Minnesota Gov. Tim Walz on Thursday vetoed a measure that would have required a minimum wage for rideshare drivers.
The bill, House File 2369, would have required that drivers for rideshare companies such as Lyft and Uber be paid a minimum of $5 per ride, or at least $1.45 per mile and at least 34 cents per minute in the metro area. The rates would have also been adjusted each year for inflation.
Drivers would also be entitled to 80 percent of cancellation fees if they already started their trip to pick up a customer.
The veto came after Uber threatened to leave the Minneapolis-St. Paul metropolitan area, and only provide its “premium services” in the Twin Cities metro area, starting Aug. 1, if the bill was signed.
An Uber spokeswoman said that the decision came after “several months of unanswered requests to work with legislators” on the matter, and that the bill in its current form would “make it impossible to continue serving most areas of the state.”
It marked the first veto of the Democrat governor’s tenure. The bill had narrowly passed the Democrat-controlled state legislature over the weekend, on party-line votes.
“Rideshare drivers deserve fair wages and safe working conditions,” Walz said in a statement announcing the veto.
“I am committed to finding solutions that balance the interests of all parties, including drivers and riders. This is not the right bill to achieve these goals.
“I have spent my career fighting for workers, and I will continue to work with drivers, riders, and rideshare companies to address the concerns that this bill sought to address.”
Walz’s office said the governor has issued an executive order to commission a study on the topic, to help form better legislation in the future. A committee would be set up to make recommendations by Jan. 1.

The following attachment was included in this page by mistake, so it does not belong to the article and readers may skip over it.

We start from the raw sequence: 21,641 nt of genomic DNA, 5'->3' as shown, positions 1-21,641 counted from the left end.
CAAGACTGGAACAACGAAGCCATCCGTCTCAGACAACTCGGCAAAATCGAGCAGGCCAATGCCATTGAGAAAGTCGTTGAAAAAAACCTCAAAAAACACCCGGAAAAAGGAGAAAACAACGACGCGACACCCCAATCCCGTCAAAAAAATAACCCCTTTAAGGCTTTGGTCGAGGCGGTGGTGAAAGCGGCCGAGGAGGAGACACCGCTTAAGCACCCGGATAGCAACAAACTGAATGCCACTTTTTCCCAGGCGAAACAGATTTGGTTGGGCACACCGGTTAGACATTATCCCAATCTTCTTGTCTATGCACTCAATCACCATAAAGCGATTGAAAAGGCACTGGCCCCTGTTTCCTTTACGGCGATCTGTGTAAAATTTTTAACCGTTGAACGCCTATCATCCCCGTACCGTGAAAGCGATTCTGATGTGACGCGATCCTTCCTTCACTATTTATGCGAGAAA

Both Uber and Lyft welcomed the veto. The companies said the legislation would have made rides unaffordable for most of their customers, which would have resulted in fewer people using the services.
“Lawmakers should pass fair pay and other protections, but it must be done in a way that doesn’t jeopardize the affordability and safety of those who rely on the service,” a Lyft spokesman said in a statement.
“We look forward to continuing our engagement and finding a similar pathway forward here in Minnesota.”
The bill was led by Minnesota Sen. Omar Fateh, a Democrat.
He wrote on Twitter on Thursday: “Today, we saw the power corporations hold on our government,” despite Democrats holding the “trifecta” of both chambers of the legislature and the governor’s office, for the first time in eight years.
Fateh said the bill sought to “improve working conditions for Uber/Lyft drivers.” He vowed to continue his efforts to pass the measure in the future. “This will be my top priority going in to next session,” he said.
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